Less varied than the wet tropical rainforests of north Queensland, these rainforests include warm temperate, cool temperate, sub-tropical and dry rainforests. This property contains the world's most extensive subtropical rainforest and nearly all of the world's Antarctic beech cool temperate rainforest.
Rainforests on both sides of the border contain more frog, snake, bird and marsupial species than anywhere else in Australia. This site provides a home for many rare and threatened plants and animals and ancient life forms.
Sub-tropical rainforest in Lamington and Main Range National Parks provides a home for ground-dwelling birds such as the rare Albert's lyrebird and the endangered eastern bristlebird. Fruit-eating birds such as the endangered Coxen's fig parrot live in open forest in Mt Barney National Park.
The New South Wales and Queensland Governments work together to protect this property.
Read more about Gondwana Rainforests of AustraliaExternal link icon.

The World Heritage listing is a UNESCO initiative. The complete UNESCO World Heritage list for Australia is:


The Gondwana Rainforests of Australia is item number six on the list. Springbrook shares the significance of this listing with only nineteen other places in Australia. For the complete world-wide list of World Heritage sites see: 

The note 1 reads:
  1. Extension of the "Australian East Coast Temperate and Subtropical Rainforest Park".
    name changed 2007 from 'Central Eastern Rainforest Reserves (Australia)'
The details of this listing are itemised at  The site can be explored, and expanded through all of its links.



Gondwana Rainforests of Australia

Brief Description

This site, comprising several protected areas, is situated predominantly along the Great Escarpment on Australia’s east coast. The outstanding geological features displayed around shield volcanic craters and the high number of rare and threatened rainforest species are of international significance for science and conservation.

Gondwana rainforests © Tourism Queensland More pictures ...

Historical Description

With the opening of the Gwydir Highway in December 1960, the Gibraltar Range became accessible and moves were initiated to establish a national park. Approximately 14,000ha was reserved for public recreation by notification in the Government Gazette of 8 March 1963 and further 1,425ha was added by notification in the Government Gazette of 17 September 1965. The area was formally created a national park under the National Parks and Wildlife Act, 1967. Further land was incorporated with the park by proclamation in the Government Gazette of 24 December 1970 (c. 105ha) and 1 July 1977 (c. 1,790ha). Washpool National Park was reserved under the Forestry Revocation and National Parks Reservation Act, 1983. Inscribed on the World Heritage List in 1986.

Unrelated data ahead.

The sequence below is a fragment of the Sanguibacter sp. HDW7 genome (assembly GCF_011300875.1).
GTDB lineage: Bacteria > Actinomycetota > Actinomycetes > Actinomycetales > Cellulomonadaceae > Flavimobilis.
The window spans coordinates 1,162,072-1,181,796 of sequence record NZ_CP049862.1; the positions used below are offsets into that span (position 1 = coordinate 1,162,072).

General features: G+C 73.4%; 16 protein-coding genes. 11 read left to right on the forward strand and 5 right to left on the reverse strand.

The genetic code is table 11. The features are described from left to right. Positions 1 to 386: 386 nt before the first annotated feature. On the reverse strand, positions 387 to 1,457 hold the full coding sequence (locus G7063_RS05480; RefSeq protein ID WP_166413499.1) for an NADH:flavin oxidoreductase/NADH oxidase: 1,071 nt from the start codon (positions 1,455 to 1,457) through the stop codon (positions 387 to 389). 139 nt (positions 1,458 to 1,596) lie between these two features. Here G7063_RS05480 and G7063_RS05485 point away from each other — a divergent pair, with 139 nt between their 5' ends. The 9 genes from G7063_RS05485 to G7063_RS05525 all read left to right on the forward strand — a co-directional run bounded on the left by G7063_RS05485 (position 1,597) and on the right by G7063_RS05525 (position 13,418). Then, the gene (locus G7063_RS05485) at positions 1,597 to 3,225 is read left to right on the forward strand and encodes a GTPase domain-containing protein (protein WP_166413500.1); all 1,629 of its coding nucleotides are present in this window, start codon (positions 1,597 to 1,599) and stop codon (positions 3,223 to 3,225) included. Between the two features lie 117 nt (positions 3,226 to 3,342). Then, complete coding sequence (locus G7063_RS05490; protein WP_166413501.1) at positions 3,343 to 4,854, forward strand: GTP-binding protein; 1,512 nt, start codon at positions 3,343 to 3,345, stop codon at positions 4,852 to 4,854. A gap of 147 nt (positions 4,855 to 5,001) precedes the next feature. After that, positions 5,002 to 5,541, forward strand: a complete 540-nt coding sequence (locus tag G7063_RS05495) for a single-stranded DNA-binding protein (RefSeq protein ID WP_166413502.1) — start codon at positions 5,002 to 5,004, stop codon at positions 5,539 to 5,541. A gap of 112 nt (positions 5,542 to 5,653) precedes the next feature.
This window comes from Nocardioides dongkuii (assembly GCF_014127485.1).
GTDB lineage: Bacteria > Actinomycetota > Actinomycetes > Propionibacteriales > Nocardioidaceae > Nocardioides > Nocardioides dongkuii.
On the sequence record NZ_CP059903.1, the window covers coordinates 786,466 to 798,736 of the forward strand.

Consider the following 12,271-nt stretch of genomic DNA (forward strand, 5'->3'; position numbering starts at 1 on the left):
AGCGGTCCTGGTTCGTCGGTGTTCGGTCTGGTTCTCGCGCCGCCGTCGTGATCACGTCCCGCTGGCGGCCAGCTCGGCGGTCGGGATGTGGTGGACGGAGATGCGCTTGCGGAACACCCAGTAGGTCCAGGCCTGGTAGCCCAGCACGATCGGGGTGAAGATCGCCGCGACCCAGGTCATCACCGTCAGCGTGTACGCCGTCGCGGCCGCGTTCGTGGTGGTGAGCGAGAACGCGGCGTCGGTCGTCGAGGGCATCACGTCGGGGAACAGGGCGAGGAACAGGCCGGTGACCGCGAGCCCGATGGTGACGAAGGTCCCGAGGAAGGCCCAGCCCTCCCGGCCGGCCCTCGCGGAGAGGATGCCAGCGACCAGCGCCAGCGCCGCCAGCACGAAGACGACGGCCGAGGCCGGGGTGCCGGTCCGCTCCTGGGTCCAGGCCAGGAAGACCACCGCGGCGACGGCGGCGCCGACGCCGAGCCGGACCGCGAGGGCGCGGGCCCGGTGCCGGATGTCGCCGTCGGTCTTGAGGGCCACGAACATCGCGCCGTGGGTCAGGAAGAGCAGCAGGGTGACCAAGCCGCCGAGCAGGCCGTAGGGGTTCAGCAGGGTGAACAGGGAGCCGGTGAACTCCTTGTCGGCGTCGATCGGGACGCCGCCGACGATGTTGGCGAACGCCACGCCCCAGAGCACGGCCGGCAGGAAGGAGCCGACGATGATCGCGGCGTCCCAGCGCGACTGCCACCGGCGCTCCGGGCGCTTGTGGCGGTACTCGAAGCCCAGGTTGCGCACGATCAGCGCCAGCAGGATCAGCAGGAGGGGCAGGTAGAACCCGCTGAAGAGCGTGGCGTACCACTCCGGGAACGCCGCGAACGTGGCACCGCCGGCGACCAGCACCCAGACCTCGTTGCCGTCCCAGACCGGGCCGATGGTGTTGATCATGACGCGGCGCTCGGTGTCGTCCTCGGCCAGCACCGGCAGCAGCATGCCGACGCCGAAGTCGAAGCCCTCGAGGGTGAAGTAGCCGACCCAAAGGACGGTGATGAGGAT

Source: Advisory Body Evaluation


  • Extension of the "Australian East Coast Temperate and Subtropical Rainforest Park".
    name changed 2007 from 'Central Eastern Rainforest Reserves (Australia)'



You probably noticed Ros Bates' "Address in Reply" in Parliament on Tuesday 5 June 2012:

"I turn now to Springbrook. Many members would have heard me speak about Springbrook. The previous government had a plan-it was a secret plan, a surreptitious plan-to buy up houses in Springbrook and then demolish them. It simply made no sense for the government to buy tracts of land and demolish the houses, particularly when state housing was so stretched on the Gold Coast. This secret plan made little sense on any level, unless it was a plan to demolish not only these houses but also the Springbrook community.

I have been asking questions on what the last government's thinking was behind that secret plan and why it was never announced. I did not receive any real response from the last government. I look forward to actually receiving some answers from the current Minister for Environment and Heritage Protection and wrestling back control of their own destiny for the silent majority who voted for me in Springbrook from the vocal green minority who have held these residents to ransom.

Does Ms Bates understand the importance of the World Heritage listing and what it means, not only for Queensland, but also Australia and the world? It carries obligations. It is not a slogan to promote tourism or business opportunities.

The phobia about a ‘secret plan’ is astonishing – to demolish ‘the Springbrook community.’ Where did she get this concept from?

Maybe it has come from the same place as her vision for ‘wrestling back control of their own destiny for the silent majority . . . from the vocal green minority who have held these residents to ransom.’